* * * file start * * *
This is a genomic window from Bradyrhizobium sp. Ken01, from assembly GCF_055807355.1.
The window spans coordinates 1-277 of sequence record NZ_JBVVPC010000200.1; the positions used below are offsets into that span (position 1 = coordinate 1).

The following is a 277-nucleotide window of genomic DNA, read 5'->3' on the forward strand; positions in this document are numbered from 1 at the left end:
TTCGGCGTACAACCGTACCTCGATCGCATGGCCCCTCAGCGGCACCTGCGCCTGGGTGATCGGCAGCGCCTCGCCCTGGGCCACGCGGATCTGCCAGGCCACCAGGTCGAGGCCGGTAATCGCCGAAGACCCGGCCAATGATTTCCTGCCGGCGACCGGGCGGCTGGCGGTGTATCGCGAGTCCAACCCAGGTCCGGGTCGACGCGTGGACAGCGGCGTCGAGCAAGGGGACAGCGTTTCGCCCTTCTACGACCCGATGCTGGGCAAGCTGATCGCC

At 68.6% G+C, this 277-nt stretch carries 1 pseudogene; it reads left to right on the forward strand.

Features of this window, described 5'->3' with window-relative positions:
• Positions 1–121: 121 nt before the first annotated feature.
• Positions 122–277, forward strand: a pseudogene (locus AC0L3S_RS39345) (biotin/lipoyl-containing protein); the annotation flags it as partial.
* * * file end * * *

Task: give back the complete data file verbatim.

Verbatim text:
This is a genomic window from Bradyrhizobium sp. Ken01, from assembly GCF_055807355.1.
The window spans coordinates 1-277 of sequence record NZ_JBVVPC010000200.1; the positions used below are offsets into that span (position 1 = coordinate 1).

The following is a 277-nucleotide window of genomic DNA, read 5'->3' on the forward strand; positions in this document are numbered from 1 at the left end:
TTCGGCGTACAACCGTACCTCGATCGCATGGCCCCTCAGCGGCACCTGCGCCTGGGTGATCGGCAGCGCCTCGCCCTGGGCCACGCGGATCTGCCAGGCCACCAGGTCGAGGCCGGTAATCGCCGAAGACCCGGCCAATGATTTCCTGCCGGCGACCGGGCGGCTGGCGGTGTATCGCGAGTCCAACCCAGGTCCGGGTCGACGCGTGGACAGCGGCGTCGAGCAAGGGGACAGCGTTTCGCCCTTCTACGACCCGATGCTGGGCAAGCTGATCGCC

At 68.6% G+C, this 277-nt stretch carries 1 pseudogene; it reads left to right on the forward strand.

Features of this window, described 5'->3' with window-relative positions:
• Positions 1–121: 121 nt before the first annotated feature.
• Positions 122–277, forward strand: a pseudogene (locus AC0L3S_RS39345) (biotin/lipoyl-containing protein); the annotation flags it as partial.